Monthly Archives: May 2012

On Social Networking

Dear Annie,

As someone who has a baby, and who sometimes posts pictures of said baby on Facebook, I feel I must address what I can only call strong feelings of resentment I have heard from various Facebook friends recently about that very practice.

Facebook is a website that asks you, every time you log in, what’s on your mind. It’s a place to tell people what you’re up to, what you’re thinking about, and what you’re doing. That’s what social media DOES.

I like all kinds of things on Facebook. I’m going to use the “you” here, Annie, and I hope you know I’m talking universally, not to YOU SPECIFICALLY (although that too), but I’ve liked pictures of what you had for dinner, some building you saw that had sunlight slanting off it, your college graduation, and your bike. I’ve liked that you’re at happy hour, that it’s Friday, and a picture of a microbrew. When you bought a house? I liked it. When your band played? I liked that too.

I like your dog. And your cat. I like when you are standing on a beach. I like when you had a great day with your friend/roommate/significant other/family/co-workers. I like that you went to a show last night. I like that your show opens this week. I like that your record release show was a success. I like that you like the new show that I like (“Girls.” Have you seen it yet? Another post!).

Furthermore, I like my baby. She’s sweet and funny and VERY photogenic. And I like when you like pictures of her. And when I post pictures of her, I am not trying to imply that she should be more important to you than your dog or your graduation or your upcoming gig or what you had for dinner. I am not trying to rub your nose in anything, because there is nothing to rub it in. I believe that, in the grand scheme of things, what you have for dinner SHOULD MATTER MORE to you than my baby.

In my mind, Facebook isn’t a place to hate on your friends, it’s a place to share what’s important to you. Right now, my life is 75% Violet, 15% my friends and family, 8% work, and 2% assorted other things, like this blog. And I think my timeline pretty accurately represents this.

Sure, I have my own “rules” about what I will and won’t do on Facebook, and how often. (I won’t go into them here, because I don’t want it to seem like I think it’s WRONG to do them, it’s just my personal preferences for my own account.) I hold back. If I had my druthers, there’d be AT LEAST a hundred more pictures of Violet.

To each his own, I guess, is what I’m saying. I post pictures of my baby because I find her delightful, and I want other people — including my cousins, my in-laws, and my faraway friends from college — to see her grow up. I hear people talking about how this age of social media has created a society where everyone overshares. I disagree. I like that I know what my best friend from college’s two-year-old daughter (whom I’ve never met) looks like. I like that I’ve seen my cousin in Florida’s dog. I like that I get to know what kind of beer my friend had last night, and what someone else ate for dinner. If it ever feels like too much, I just shut my computer.

Annie, I just want for everyone to be excited about what everyone else is up to. There are plenty of things to NOT support these days, so, if you’re given an opportunity to like something one of your friends is doing, I say do it.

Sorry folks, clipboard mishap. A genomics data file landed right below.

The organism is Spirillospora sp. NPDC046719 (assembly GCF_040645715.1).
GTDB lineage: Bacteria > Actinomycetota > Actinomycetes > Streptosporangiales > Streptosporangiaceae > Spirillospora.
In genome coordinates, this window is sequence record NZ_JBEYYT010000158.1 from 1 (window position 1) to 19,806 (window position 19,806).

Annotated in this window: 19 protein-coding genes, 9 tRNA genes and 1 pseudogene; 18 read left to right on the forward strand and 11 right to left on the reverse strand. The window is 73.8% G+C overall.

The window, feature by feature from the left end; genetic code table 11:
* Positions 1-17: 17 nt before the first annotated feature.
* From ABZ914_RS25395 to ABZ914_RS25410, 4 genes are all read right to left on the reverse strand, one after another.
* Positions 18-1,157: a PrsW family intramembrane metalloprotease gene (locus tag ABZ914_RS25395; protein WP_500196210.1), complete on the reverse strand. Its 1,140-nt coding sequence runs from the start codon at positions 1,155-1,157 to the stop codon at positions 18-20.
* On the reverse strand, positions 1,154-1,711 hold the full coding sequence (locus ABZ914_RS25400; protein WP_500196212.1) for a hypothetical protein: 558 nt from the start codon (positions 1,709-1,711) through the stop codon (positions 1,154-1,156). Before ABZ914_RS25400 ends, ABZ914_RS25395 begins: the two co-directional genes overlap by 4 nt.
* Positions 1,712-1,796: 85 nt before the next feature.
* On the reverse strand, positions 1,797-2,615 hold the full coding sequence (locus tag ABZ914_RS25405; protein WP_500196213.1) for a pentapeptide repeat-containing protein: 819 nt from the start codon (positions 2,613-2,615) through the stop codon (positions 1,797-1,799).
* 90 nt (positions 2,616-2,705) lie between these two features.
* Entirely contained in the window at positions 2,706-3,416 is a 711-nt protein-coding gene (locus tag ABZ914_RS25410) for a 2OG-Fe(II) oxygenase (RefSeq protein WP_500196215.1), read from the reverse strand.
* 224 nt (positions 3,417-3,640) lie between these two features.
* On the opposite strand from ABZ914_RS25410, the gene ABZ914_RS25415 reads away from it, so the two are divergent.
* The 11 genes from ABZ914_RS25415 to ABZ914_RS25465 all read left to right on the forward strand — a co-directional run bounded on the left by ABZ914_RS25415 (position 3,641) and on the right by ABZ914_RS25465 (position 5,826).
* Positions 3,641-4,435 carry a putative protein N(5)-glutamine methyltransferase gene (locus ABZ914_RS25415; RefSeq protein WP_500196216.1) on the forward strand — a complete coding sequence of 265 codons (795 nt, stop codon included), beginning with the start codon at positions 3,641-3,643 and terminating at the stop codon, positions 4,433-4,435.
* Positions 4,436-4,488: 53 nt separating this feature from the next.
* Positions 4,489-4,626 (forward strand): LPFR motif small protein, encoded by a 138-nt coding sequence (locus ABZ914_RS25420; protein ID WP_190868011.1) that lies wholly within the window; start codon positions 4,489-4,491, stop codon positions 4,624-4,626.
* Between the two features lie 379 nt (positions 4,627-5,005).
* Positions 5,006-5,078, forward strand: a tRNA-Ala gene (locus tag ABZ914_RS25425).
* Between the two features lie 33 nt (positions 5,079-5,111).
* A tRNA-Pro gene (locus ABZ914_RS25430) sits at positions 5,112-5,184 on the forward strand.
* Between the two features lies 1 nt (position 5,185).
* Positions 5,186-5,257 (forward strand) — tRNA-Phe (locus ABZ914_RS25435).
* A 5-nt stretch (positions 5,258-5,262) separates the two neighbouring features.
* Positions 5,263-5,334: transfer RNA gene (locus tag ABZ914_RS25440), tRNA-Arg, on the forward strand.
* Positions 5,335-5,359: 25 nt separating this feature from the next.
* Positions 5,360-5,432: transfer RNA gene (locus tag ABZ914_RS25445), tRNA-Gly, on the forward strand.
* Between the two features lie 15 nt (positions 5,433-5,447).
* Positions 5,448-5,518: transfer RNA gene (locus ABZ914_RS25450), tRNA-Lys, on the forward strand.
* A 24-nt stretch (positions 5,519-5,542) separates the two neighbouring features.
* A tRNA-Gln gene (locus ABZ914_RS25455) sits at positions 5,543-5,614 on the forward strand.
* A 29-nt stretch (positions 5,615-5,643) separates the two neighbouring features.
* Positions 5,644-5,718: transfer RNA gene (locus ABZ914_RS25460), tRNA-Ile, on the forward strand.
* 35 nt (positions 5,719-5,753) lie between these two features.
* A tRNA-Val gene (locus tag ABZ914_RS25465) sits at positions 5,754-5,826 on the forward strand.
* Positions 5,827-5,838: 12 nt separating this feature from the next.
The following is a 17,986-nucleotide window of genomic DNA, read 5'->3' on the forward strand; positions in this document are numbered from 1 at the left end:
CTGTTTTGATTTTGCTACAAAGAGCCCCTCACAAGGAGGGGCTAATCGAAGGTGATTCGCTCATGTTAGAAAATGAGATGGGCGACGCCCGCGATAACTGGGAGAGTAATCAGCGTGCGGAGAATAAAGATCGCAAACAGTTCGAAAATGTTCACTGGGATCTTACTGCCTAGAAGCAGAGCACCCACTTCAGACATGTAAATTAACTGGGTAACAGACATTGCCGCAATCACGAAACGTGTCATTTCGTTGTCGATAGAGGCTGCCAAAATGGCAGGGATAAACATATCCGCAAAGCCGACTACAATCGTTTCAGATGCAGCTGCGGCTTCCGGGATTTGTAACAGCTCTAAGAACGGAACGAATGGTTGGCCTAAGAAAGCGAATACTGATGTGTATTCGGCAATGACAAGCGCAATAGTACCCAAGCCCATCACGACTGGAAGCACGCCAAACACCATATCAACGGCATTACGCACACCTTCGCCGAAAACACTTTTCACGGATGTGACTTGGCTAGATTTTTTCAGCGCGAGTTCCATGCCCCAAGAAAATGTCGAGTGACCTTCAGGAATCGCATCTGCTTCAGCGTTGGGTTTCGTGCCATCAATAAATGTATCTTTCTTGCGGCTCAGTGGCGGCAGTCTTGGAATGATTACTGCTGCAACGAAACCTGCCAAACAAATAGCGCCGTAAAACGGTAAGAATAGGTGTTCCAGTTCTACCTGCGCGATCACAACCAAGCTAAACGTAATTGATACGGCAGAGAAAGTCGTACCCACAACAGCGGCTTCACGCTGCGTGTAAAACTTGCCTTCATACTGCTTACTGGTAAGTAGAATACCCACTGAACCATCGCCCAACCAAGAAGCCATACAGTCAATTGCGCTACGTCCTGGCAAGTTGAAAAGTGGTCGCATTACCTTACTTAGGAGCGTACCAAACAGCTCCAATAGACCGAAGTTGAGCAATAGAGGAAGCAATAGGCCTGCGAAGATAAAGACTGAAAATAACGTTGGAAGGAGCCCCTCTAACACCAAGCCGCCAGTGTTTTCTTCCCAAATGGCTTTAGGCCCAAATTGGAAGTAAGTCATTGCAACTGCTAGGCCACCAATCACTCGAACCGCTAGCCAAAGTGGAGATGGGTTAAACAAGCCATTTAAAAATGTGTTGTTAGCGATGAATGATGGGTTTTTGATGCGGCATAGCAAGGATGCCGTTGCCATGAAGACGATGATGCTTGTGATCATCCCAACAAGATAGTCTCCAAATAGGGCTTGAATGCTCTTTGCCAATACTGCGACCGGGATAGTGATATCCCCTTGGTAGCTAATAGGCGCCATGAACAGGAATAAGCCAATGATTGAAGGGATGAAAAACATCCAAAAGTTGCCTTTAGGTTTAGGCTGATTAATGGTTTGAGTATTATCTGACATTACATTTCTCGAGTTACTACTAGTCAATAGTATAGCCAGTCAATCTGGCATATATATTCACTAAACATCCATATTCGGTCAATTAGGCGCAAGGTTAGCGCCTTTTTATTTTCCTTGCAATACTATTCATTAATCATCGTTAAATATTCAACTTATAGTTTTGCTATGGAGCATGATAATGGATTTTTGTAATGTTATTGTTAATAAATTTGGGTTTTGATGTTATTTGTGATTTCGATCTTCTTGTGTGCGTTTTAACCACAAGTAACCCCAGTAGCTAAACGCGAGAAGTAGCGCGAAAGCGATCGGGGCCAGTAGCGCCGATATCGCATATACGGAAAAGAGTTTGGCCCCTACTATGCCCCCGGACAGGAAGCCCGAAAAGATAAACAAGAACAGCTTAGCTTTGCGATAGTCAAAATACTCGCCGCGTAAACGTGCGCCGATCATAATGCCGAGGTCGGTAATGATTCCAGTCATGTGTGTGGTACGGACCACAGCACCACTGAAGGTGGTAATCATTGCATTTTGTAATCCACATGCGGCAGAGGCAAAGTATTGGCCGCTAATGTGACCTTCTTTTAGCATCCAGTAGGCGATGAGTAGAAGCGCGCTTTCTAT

Your pal,

PS Here’s yesterday:

Dear Amy,

I read an article somewhere (probably on Facebook) about several studies linking social media usage to higher instances of depression and anxiety, particularly in girls and women. I don’t know how other people feel about the accuracy or science of this claim, but I can say that before I heard about this phenomenon, I had experienced it.  Oh hi, photos of ex-boyfriend’s new girlfriend, how are you?  Oh hello, wedding photos of weirdly competitive friend.  Hey, look at that, marathon you completed/shit you knitted/house you refurbished/album you released/motorcycle you built/baby you birthed/trip you took to Spain/celebrity you hung out with/attractive hi-res picture of you wearing an amazing vintage dress OH GOD I AM USELESS WHAT AM I DOING WITH MY LIFE I HAVE ACCOMPLISHED NOTHING.

Now, readers of this blog may have already gleaned that I am sometimes kind of a secret asshole.  For example, I have a few social media connections whose only function is to provide me with material to hate-read.  I find that stoking my disdain balances out the self-loathing created by other people’s perceived successes or occasional outright bragging.  It’s like how our friend Ryan used to watch Fox News just so he could get angry about something.  I am by no means advocating combating negativity with more, different negativity as a healthy way to deal with ANYTHING, but that’s just how I’m working it out these days.

And truthfully, I’m mostly fine with my lifestyle and my choices.  I think these jags of Facebook Anxiety ™ are the other end of the evil jealousy worm created by social media oversaturation: you (and by “you” I also am utilizing both the Specific and Universal “you”) show us only the best of yourself, I in turn base my idea of you on this perfected version of you, I then feel that I must present myself as better than I truly am in order to be as good as everyone else’s idealized versions of themselves, because this is how I will be judged, I then spiral into an anxious fugue state trying to figure out why I even care what anyone on the internet thinks of me in the first place when clearly everyone on the internet is giant liar, I yell “I HATE YOU” in the general direction of my laptop, I slam it shut and condemn it to the far corners of my room, where I glare at it, eating a tiny comfort bucket of Sugar-Free Jello.